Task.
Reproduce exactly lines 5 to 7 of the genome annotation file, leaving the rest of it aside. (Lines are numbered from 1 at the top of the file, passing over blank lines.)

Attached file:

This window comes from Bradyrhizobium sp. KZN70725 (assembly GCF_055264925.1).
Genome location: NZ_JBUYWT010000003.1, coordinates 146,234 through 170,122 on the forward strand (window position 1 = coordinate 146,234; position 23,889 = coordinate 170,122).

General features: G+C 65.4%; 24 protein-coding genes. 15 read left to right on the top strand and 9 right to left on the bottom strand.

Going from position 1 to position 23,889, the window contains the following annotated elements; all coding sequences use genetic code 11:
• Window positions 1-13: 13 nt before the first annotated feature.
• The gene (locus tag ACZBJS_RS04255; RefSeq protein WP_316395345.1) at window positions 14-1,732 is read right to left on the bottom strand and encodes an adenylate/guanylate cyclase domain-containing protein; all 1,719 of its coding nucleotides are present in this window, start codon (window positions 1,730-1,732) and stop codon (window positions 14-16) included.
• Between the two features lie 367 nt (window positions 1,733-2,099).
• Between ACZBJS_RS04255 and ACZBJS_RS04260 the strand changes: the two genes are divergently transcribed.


• Window positions 1-13: 13 nt before the first annotated feature.
• The gene (locus tag ACZBJS_RS04255; RefSeq protein WP_316395345.1) at window positions 14-1,732 is read right to left on the bottom strand and encodes an adenylate/guanylate cyclase domain-containing protein; all 1,719 of its coding nucleotides are present in this window, start codon (window positions 1,730-1,732) and stop codon (window positions 14-16) included.
• Between the two features lie 367 nt (window positions 1,733-2,099).